Ottawa history professor Jan Grabowski used the recently accessible records of thousands of wartime trials of Nazi collaborators while researching his book, “Hunt for the Jews: Betrayal and Murder in German-Occupied Poland,” which earned him the 2014 Yad Vashem International Book Prize for Holocaust Research.
Some 40,000 to 50,000 collaborator trials occurred in Poland after August 1944, roughly 3,000 of which focused on people who murdered, hurt or denounced Jews, Grabowski said during a telephone interview from Warsaw, a day after the awards ceremony in Jerusalem.
Long forgotten and neglected, the trial records serve to give a voice for the first time to the Jews who were murdered by Polish and Ukrainian collaborators while in hiding or on the run, he said.
Hundreds of witnesses cited in the documents “quote the last words of the Jews before they were led to their executions. They will tell you why these people never survived. It enables us to find out what really happened in something that we call nowadays the margins of the Holocaust.”
“The Hunt for the Jews” focuses on the fate of the Jews who attempted to flee the German system of liquidation between 1942 and 1945, and their relationship with the local Polish and Ukrainian Gentiles. “The system of hunting for the Jews was basically staffed by the locals to a great degree,” Grabowski said.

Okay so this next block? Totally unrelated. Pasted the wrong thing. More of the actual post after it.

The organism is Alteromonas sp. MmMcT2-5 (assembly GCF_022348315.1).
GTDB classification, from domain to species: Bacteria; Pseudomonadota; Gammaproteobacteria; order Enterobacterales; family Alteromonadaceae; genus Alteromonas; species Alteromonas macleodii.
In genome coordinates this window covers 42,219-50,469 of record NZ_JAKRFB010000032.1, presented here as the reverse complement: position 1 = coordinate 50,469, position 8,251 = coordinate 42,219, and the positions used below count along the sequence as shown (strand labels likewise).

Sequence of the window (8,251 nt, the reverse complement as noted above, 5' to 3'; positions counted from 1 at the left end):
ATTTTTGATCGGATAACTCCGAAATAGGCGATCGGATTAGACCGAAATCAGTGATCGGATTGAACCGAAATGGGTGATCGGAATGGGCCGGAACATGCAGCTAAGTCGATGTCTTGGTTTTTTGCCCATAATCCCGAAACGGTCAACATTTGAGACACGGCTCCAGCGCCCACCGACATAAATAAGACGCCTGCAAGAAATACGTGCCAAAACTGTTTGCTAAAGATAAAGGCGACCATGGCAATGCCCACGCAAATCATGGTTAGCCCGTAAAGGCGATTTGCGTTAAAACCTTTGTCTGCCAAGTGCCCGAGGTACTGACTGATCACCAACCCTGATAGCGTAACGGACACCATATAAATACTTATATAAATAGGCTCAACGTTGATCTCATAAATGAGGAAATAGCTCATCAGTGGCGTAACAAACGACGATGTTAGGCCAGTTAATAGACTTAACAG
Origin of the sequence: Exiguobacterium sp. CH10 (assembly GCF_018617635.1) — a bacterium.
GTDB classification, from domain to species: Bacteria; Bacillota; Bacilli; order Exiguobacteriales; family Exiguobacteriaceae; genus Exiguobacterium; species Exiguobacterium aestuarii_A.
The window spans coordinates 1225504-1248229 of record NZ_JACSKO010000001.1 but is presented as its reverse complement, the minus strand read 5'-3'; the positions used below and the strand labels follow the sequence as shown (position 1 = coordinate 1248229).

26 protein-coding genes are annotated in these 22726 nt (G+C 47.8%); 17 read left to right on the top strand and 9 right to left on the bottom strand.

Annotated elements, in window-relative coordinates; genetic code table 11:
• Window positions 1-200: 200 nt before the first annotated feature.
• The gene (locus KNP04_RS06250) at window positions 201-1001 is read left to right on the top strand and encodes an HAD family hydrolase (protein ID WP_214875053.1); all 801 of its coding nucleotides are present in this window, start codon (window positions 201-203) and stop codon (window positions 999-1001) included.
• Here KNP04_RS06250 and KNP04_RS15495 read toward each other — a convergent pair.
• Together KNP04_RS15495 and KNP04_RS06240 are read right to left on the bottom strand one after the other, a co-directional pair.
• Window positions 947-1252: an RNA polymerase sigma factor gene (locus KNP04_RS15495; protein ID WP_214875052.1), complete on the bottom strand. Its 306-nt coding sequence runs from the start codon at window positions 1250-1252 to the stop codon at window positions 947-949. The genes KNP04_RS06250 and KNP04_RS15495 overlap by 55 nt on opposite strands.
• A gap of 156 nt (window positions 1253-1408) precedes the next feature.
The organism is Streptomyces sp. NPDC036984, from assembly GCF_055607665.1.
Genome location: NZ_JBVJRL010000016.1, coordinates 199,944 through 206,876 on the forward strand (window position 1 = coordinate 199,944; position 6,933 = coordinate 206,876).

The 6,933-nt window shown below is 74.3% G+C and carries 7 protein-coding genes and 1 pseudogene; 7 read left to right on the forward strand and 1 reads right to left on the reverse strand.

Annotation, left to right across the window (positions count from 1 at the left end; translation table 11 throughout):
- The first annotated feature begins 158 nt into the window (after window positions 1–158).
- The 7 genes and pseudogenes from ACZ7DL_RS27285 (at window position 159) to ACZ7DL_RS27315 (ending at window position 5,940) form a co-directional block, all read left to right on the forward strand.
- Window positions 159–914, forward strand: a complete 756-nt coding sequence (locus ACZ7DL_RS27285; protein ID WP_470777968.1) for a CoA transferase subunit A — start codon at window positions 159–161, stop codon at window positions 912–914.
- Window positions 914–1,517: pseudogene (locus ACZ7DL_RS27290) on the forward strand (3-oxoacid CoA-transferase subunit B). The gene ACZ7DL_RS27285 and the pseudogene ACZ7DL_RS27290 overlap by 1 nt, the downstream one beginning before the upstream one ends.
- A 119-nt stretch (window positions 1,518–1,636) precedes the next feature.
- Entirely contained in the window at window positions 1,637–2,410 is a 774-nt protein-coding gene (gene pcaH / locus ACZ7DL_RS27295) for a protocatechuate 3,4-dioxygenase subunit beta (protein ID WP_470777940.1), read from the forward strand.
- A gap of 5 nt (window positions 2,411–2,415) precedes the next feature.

According to his grim calculus, about 10 per cent of Polish Jews or roughly 250,000 people evaded deportation to the ghettos and fled the death trains and places of death, but of these, perhaps only 35,000 survived. “So I am looking at the roughly 200,000 people who tried desperately to survive but didn’t.”
“Judenjugd,” a shorter version of “The Hunt for the Jews,” provoked a huge public discussion upon its publication in Poland in 2011. “I was actually surprised, not by the intensity but by the openness of the discussion,” Grabowski said. “It proved that in Poland, you can have a good debate about very very painful parts of the past.”
But in general, he noted there “is no enthusiasm in Eastern Europe — to make an understatement — to dip into this documentation. You are coming up with some very unpleasant findings.”
Yad Vashem’s awards committee found Grabowski’s book “groundbreaking and exemplary in its approach and methodology, adding: “The craftmanship of Grabowski’s study is exemplary and shows that a careful reading of archival material allows for the detailed reconstruction of personal life (and death) stories of Jews in hiding.”
The 52-year-old scholar immigrated to Canada from Warsaw about 26 years ago and has been with University of Ottawa since 1993.♦